Here’s how to use Indian art to decorate your home this Diwali

New Delhi: Home is your haven, your refuge, and your safe place. It is more than that though; this is the place you come to after a long day of work. It is where you belong. It is a wonderful feeling to come home to a place that is relaxing, comforting, and aesthetically pleasing.

Indian traditional culture and value system has an inherent respect for the environment and nature. Indian art is characterised by the same underlying values.

Buying Indian art this Diwali will not only help you make the house look festive but also ensure that an artist is encouraged to pursue this precarious profession.

Here are some tips by Masooma, MD and Creative Head, Belita Design Solutions, for you to keep in mind when you bring Indian art home.

– Indian art is usually a medley of colours, patterns, and textures which makes it suitable to be juxtaposed with any decor theme and scheme. Floral or geometric textures in pastel palettes are a great addition to any home.

– Whether your home decor is contemporary or traditional, there is always a space for a burst of colour that would give it a festive feel. However, if you have a contemporary space then well chosen colours and patterns can enrich and bring out the clean lines of the space. For example, in contemporary spaces, pastel and subdued colours add class whereas bursts of loud & bright colours add spunk.

– India and Indian decor is synonymous with colours. Colours, especially the bright palettes, are a big part of our festivities. While deciding the colours to do up a space this Diwali with Indian art, it is a good idea to use a neutral shade as a palette and then use a primary warm colour for a few well placed accents. For example, using a pastel green as a base and a beautiful rustic orange as an accent will add that extra zing to the place.

– No matter what kind of space it may be, too many elements have the potential to make the space look confusing and scattered. So, de-clutter your space and rearrange it to keep similar elements clubbed together.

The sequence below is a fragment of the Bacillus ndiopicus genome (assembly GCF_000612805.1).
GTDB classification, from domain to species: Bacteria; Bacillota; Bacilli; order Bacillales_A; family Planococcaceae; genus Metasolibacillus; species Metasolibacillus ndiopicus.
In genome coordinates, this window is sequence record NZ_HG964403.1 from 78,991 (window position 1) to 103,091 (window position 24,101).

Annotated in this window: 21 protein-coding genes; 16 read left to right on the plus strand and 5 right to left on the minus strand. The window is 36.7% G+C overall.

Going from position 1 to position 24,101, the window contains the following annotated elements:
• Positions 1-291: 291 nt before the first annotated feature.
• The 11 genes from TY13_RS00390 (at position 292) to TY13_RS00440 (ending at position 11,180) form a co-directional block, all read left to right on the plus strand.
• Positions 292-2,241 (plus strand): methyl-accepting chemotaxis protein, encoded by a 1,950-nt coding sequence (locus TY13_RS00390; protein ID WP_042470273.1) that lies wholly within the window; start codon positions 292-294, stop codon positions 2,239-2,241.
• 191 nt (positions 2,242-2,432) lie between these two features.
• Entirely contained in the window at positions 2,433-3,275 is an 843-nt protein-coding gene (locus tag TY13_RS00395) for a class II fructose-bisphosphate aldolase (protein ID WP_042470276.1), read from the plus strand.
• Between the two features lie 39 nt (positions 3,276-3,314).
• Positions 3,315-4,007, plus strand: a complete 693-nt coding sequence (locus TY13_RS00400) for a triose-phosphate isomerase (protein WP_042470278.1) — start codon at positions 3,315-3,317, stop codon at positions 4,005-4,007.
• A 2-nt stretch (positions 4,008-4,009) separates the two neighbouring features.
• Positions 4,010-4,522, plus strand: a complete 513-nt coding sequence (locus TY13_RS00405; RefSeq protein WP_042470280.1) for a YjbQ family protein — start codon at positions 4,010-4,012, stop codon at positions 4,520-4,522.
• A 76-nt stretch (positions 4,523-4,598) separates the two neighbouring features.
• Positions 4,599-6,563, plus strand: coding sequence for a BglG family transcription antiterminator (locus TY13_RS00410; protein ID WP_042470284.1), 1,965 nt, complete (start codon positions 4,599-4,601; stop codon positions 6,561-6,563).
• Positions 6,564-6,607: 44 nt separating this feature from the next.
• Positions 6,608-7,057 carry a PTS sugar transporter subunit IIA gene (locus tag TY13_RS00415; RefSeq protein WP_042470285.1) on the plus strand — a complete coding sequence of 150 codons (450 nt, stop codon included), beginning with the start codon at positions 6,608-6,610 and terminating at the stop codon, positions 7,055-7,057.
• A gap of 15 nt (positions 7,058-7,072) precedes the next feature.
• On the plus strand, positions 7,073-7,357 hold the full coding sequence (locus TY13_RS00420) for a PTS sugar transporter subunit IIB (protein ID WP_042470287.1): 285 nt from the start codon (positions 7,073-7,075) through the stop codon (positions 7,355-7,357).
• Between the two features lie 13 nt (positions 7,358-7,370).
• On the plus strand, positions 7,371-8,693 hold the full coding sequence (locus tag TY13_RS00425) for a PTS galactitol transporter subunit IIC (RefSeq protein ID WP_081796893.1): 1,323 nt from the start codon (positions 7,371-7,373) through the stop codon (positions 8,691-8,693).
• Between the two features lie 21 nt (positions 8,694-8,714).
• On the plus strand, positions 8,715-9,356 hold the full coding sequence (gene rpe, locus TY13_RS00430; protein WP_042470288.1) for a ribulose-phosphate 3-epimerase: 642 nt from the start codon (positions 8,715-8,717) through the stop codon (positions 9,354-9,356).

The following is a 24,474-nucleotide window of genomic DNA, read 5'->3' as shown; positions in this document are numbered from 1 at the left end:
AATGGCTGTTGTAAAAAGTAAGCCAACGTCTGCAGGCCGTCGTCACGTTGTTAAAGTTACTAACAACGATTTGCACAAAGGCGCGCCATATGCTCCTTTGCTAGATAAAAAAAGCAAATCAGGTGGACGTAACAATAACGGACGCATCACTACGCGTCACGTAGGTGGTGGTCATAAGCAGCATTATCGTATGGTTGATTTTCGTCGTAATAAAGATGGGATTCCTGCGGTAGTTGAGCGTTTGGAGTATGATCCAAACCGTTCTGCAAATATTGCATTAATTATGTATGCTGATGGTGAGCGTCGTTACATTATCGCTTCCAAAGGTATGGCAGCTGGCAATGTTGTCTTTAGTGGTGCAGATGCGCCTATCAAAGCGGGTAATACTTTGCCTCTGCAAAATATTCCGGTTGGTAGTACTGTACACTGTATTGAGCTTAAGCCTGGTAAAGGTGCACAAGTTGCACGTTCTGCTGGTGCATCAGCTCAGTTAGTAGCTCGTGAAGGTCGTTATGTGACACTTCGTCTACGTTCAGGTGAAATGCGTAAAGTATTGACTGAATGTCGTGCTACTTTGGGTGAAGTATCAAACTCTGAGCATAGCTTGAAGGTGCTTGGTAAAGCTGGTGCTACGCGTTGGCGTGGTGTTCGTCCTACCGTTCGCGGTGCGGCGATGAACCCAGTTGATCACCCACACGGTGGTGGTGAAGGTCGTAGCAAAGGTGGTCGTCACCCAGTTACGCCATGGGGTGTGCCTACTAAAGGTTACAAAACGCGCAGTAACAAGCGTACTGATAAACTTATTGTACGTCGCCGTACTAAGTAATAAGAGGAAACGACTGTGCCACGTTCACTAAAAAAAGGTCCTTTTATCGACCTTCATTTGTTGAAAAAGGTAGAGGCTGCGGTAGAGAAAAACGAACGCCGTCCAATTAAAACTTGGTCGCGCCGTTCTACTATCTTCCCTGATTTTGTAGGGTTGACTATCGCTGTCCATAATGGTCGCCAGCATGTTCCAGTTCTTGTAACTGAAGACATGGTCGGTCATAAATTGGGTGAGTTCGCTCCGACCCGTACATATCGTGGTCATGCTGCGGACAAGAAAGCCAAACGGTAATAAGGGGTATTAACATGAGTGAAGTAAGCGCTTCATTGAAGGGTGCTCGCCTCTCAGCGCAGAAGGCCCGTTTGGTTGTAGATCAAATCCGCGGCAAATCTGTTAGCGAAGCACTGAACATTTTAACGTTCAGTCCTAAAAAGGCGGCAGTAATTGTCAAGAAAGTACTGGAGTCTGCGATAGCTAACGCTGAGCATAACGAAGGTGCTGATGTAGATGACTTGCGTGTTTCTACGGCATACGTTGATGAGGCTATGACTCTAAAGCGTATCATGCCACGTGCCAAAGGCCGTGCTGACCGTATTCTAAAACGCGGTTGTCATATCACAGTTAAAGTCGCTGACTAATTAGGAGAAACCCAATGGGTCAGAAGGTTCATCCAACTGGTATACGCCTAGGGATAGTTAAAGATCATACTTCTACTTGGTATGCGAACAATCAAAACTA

– An exotic piece of art in a vivid colour palette and intricate patterns can liven up a drab or blank wall. You can add a beautiful tapestry of intricate mandala patterns or a stunning Warli pattern.

– A well chosen piece of art can be used to bring alive the whole home by promoting health and happiness. The festival of lights – Diwali is all about prosperity and abundance. Placing carved statues of Lord Budhha or Lord Krishna in wood with a lovely natural texture or natural mineral can brighten up the space and generate a feeling of wellbeing.

– Traditional Indian figurines made of terracotta, stone, or metal look beautiful and add an ethnic charm to any space when placed strategically. Some ideas include book shelves, sideboards, television stands, or even in your drawing room.

– The entrance to your home creates the first impression on visitors and hence has immense importance. A beautifully designed floral arrangement on the centre table can create magic. The arrangement is best suited to a space if the colours of the flowers complement the colours in your room. Usually, orange, yellow and white arrangements go well with most spaces and colours.

– Candlesticks and hanging lights or lanterns give the entrance a festive and cheerful look. Hanging bronze lanterns are a beautiful assent to any house entrance. You can put electric diyas in your lanterns to give the space a warm glow. Tea light candles can be put into a bowl of water and flower petals.

– An antique piece of wood even with an imperfection, a knotted rug, traditional Indian side boards with inlay or carvings can prove to be a great combination of utility with aesthetics.

– An ornate centrepiece in furniture like wooden dowry chests & footstools or wall decor with jharokas and mirror panels can add glamour to a dull and uninspiring decor.

– Traditional Indian art pieces like gold-leafed paintings from Tanjore, Madhubani paintings, Rajasthani art pieces, or Pahari miniature paintings can be great to add colour to the walls while reviving old Indian art forms. (ANI)